Figure 6: Lateral Wheel
Wind up View
Resolving spoke forces – Torsional Loading
Continuing the comparison between the two hub models dealing specifically with torsional loading, the hubs are generated graphically and modeled using the information listed in Table 1 and the theoretical wheel using a 2X/2X lacing pattern, in order to determine the angle of the spoke coming out of the hub flange with respect to tangent. The angle is crucial in determining the hubs effectiveness at converting the torque applied to the hub by the rider into forward rotation of the wheel on the pavement. The two figures below represent the two wheels looking down the rotational axis, with only the pulling drive side spokes shown. The angle measured was the first pulling spoke with respect to tangent.
Figure 7: Competitor Front Hub
Figure 8: 188 V9/10
Figure 9: Lateral Torque View
Before proceeding it is important to discuss the details of a wheel laced with crossing spokes and highlight the benefits of a 2X/2X laced wheel. Like previously mentioned, the rear wheel has the extra responsibility of converting torque from the rear cogs into forward propulsion. When torque is applied to the hub, the pulling spokes of the wheel resist the hub’s rotation. However, it is only the tangential component of spoke force which directly resists the hubs rotation. The graphic to the left represents a hub flange. The radial component (FRadial) of the spoke tension vector is represented by the black arrow, while the tangential component (FTangential) is represented by the orange arrow. The angle of interest is identified in red (θ). The steeper the spoke exits the hub flange (i.e. the smaller the spoke angle with respect to tangent) the larger the tangential component of the spoke force is and the stiffer the wheel becomes torsionally. This is why radial lacing essentially provides zero resistance to hub rotation. Furthermore, if we were to analyze this system in a perfect world with no rotational inertia or any other losses, one can assume the torque seen on the drive side is equal to the torque seen on the non-drive side; however in the real world we know this to be inaccurate. Angular deflection of the hub shell, rim stiffness, spoke tension, tire traction and pressure; all of these factors affect the forward propulsion of a wheel. Lab testing was conducted where spoke tensions were measured while the wheel was in its free state, as well as torsionally loaded. It was discovered that only about 20% of the torque seen on the drive side gets transmitted to the non-drive side. This is why many rear wheels opt to lace the non-drive side radially. However, when designing the 188 V9 hubs, torsional stiffness was a priority. For example, if there is even 5% torque transferred to the non-drive side flange for any bike rider set-up, that rider’s input torque should be harnessed to drive the wheel forward. This is why the design of the 188 V9 hub includes a 2X lacing pattern on the drive and non-drive side to generate every last bit of performance out of the hub. This extra complexity however comes at a price. Machine time of the hub shell increases and the wheel itself requires more time and precision to lace and build. Factors like these directly influence the overall cost of the wheel.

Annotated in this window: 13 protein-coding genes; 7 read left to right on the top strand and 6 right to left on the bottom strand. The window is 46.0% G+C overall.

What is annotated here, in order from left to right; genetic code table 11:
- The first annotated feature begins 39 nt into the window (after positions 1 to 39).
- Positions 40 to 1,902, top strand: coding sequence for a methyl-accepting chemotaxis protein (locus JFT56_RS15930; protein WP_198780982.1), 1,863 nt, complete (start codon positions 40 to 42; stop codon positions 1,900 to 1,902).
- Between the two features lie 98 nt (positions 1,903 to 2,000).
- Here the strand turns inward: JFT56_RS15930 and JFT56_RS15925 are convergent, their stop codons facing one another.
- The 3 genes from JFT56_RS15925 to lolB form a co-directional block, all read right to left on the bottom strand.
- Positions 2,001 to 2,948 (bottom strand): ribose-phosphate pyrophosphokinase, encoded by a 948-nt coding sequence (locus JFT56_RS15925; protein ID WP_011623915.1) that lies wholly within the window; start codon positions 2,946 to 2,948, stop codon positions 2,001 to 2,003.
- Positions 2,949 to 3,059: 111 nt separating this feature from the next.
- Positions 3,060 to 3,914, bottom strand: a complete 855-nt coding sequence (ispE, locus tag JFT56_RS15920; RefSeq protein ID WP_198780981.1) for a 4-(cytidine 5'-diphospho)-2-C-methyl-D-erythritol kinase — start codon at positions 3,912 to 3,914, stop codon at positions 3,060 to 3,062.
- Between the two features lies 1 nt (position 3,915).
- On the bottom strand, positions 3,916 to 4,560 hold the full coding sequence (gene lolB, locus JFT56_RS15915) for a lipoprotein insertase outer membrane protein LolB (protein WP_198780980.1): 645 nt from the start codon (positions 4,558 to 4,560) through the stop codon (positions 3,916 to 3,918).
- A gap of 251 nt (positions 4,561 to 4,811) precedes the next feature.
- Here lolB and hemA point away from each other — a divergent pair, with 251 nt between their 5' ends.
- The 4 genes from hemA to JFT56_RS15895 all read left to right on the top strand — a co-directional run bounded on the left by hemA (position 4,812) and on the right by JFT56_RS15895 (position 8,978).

Referring back to Figure 7 and Figure 8, trigonometry can be used to calculate the tangential component of the spoke force. We need to reference the radial component of the spoke tension we previous calculated in the lateral loading section in order to properly calculate the tangential component of the spoke force. The results of the radial force component can be found in lines (6), (8), (10) and (12).
Looking at the results on the drive side for the competitor (13) and 188 V9 (14), the Zipp hub is almost 1% stronger torsionally. The strength on the non-drive side is slightly less however the calculations are not conducted due to redundancy but the results listed in Table 2.